Is Facebook Making Up Audience Estimates?

What does Facebook know that the U.S. Census Bureau doesn’t?


The social giant is claiming its Ads Manager can potentially reach 41 million 18-to 24s within the country, even though the Census Bureau only counted 31 million 18- to 24s last year.

What’s more, Facebook says its ad tool could possibly reach 60 million 25-to-34s and 61 million 35-49s, even though the Bureau estimates that there were only 45 million and 61 million of each group last year.

Pivotal Research analyst Brian Wieser spotted the problem after reading about similar discrepancies in the Australian trade publication AdNews last week.

Facebook has apparently been claiming a reach of 1.7 million more 16-to 39s than exist in that country.

What gives?

We know Facebook has a history of overstating some metrics and miscalculating others. Last year, the Association of National Advertisers said the fact that Facebook had overestimated video viewing for two years was “troubling.”

For its part, Facebook blamed the issue on a bug in Page Insights.

In this most recent case, the tech titan seems to be sticking by its figures.

“Reach estimations are based on a number of factors, including Facebook user behaviors, user demographics, location data from devices, and other factors,” the company said in a statement.

“They are designed to estimate how many people in a given area are eligible to see an ad a business might run … They are not designed to match population or census estimates,” it added.

That’s news to the agency executives Wieser spoke to.

“The gap between Facebook and Census figures is not widely known,” Wieser asserts in a note to clients this week.

So what happens now?

Wieser, at least, doesn’t expect the latest revelations to convince many advertisers to stop throwing money at Facebook.

Yet as the company continues to wade into original content, Facebook's measurement issues "will help traditional TV sellers justify existing budget shares and … restrain Facebook’s growth in video ad sales on the margins.”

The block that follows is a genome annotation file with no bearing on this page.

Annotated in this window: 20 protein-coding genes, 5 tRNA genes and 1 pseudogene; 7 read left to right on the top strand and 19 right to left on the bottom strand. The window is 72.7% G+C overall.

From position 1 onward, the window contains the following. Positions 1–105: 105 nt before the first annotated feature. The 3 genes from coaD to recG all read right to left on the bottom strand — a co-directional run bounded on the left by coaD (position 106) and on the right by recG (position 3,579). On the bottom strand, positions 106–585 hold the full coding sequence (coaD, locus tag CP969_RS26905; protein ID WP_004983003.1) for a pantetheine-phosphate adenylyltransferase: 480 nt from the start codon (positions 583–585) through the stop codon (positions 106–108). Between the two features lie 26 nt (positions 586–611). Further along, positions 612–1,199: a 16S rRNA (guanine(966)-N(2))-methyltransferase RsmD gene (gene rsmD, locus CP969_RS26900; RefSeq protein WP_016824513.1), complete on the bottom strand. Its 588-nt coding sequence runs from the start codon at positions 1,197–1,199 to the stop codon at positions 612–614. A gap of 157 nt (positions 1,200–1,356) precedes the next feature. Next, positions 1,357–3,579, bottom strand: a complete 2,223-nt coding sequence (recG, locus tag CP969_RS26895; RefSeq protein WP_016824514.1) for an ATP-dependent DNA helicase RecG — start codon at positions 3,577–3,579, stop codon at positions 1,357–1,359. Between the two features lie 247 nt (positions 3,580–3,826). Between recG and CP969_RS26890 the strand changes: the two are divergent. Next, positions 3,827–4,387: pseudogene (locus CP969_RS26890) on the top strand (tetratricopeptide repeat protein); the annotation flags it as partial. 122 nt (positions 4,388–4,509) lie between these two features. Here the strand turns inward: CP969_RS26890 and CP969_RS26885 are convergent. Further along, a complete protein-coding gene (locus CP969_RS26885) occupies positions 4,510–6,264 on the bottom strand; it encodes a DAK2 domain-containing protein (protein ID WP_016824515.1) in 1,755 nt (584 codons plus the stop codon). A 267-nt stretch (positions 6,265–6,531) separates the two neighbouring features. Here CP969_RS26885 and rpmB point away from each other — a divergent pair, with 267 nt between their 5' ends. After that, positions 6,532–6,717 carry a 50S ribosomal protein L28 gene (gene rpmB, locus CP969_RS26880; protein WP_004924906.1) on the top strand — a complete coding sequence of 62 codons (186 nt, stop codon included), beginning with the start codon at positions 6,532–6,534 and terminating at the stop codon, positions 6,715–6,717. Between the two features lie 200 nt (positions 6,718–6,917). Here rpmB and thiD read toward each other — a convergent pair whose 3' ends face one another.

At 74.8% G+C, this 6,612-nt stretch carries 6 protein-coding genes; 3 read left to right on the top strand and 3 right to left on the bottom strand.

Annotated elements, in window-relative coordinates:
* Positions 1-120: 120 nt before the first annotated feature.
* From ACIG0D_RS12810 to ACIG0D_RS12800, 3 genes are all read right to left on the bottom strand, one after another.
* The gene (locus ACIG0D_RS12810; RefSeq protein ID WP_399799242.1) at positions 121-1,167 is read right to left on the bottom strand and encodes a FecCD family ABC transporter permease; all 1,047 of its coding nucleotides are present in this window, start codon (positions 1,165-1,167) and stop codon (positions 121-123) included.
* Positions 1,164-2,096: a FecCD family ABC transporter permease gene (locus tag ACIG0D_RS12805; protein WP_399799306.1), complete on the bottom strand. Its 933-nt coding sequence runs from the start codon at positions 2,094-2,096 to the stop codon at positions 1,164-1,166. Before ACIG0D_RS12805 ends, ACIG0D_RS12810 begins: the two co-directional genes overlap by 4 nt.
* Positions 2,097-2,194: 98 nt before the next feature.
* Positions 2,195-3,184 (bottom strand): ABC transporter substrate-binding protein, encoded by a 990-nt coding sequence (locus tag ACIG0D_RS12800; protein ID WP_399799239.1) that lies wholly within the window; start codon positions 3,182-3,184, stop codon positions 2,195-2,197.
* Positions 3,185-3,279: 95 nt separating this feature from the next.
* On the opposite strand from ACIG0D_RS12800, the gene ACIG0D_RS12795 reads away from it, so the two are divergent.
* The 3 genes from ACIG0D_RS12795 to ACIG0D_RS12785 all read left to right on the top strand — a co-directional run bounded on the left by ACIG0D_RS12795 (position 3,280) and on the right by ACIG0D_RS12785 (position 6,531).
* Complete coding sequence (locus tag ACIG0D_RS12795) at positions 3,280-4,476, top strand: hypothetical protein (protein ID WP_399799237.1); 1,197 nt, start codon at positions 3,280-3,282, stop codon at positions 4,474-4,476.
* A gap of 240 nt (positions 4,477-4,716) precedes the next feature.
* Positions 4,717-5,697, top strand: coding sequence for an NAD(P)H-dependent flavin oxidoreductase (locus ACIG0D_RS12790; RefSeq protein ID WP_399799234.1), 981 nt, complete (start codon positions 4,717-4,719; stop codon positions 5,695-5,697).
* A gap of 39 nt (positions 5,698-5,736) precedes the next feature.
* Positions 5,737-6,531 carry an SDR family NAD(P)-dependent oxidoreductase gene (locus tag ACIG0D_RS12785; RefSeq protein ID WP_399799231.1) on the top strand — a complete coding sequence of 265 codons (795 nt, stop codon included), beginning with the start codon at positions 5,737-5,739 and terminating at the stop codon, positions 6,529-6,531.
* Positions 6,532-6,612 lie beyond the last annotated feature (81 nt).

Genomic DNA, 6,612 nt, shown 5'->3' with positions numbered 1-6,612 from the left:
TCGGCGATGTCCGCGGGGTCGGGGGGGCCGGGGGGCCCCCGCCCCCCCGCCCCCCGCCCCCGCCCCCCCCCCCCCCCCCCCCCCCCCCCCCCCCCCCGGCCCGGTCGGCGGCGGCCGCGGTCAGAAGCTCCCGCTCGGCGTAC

Wieser also predicts Facebook’s funny math bodes well for third-party measurement firms, like comScore and Nielsen, that big advertisers will increasingly rely.

5 comments about "Is Facebook Making Up Audience Estimates?".
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  1. Ed Papazian from Media Dynamics Inc, September 7, 2017 at 7:25 a.m.

    The fact that FB has been getting away with this sort of nonsense indicates that a great many non-branding digital advertisers are clueless about "audience dynamics" and probably not very sophisticated media users. Now that savvier TV-type advertisers are finally doing their homework regarding digital media---what took them so long?---they are uncovering the dubious math and tabulating systems and will not accept them for digital video audience measurements as these newer platforms develop original content and seek ad support. Sorry, FB, the days of smoke and mirror metrics are over.

  2. Paula Lynn from Who Else Unlimited, September 7, 2017 at 8:28 p.m.

    fbeast is facing even bigger (russia) problem.

  3. John Grono from GAP Research, September 7, 2017 at 11:52 p.m.

    Very true Ed.

    Just to let you know that this issue only pertains to FB's internal systems and reporting.

    Fortunately wise minds in the IAB Australia's Measurement Council ensure that Nielsen's Digital Monthly Ratings (DRM) and the just launched Digital Content Ratings (DCR) which provide day-by-day audience data, don't fall foul of the most basic fact about audience measurement - that is, you can't reach more people than exist.

    And a big call out to Arvind Hickman of Australia's AdeNews for reporting his findings.   I have offered to Arvind to validate his analysis and calculations as a precaution.

  4. Kim Putnam from Spectrum Reach, September 15, 2017 at 11 a.m.

    It seems that facebook is erroneously using a subjective interpretation of 'reach'. Reach is, by definition, total & unduplicated, so facebook's reach cannot exceed it's subscribers/users.  The statement "[FB reach estimates] are not designed to match population or census..." punctuates a previous posters observation about unsophisticated media-speak.  Dear facebook: math is not philosophical.

  5. Nicholas Schiavone from Nicholas P. Schiavone, LLC, September 25, 2017 at 2:06 p.m.

    Please listen to yesterday's (Sunday, 09.24) edition of "Le  Show" hosted by Harry Shearer.  
    [It is available as a podcast, including on iTunes.]  Shearer does MediaPost justice by his "Reading From The Trades" segment in which this article is quoted extensively.  

    I go further than Ed Papazian's Comment.  Facebook's reported seeming confusion is not "nonsense."  It's either non-accreditable ignorance or non-accreditable fraud.  To the MRC ...
    The whole world is watching!  And to confuse a total audience estimate with a US Census Bureau population estimate is horrifically jejune.  

    I hope Ed is correct and that the days of smoke and mirrors are over.

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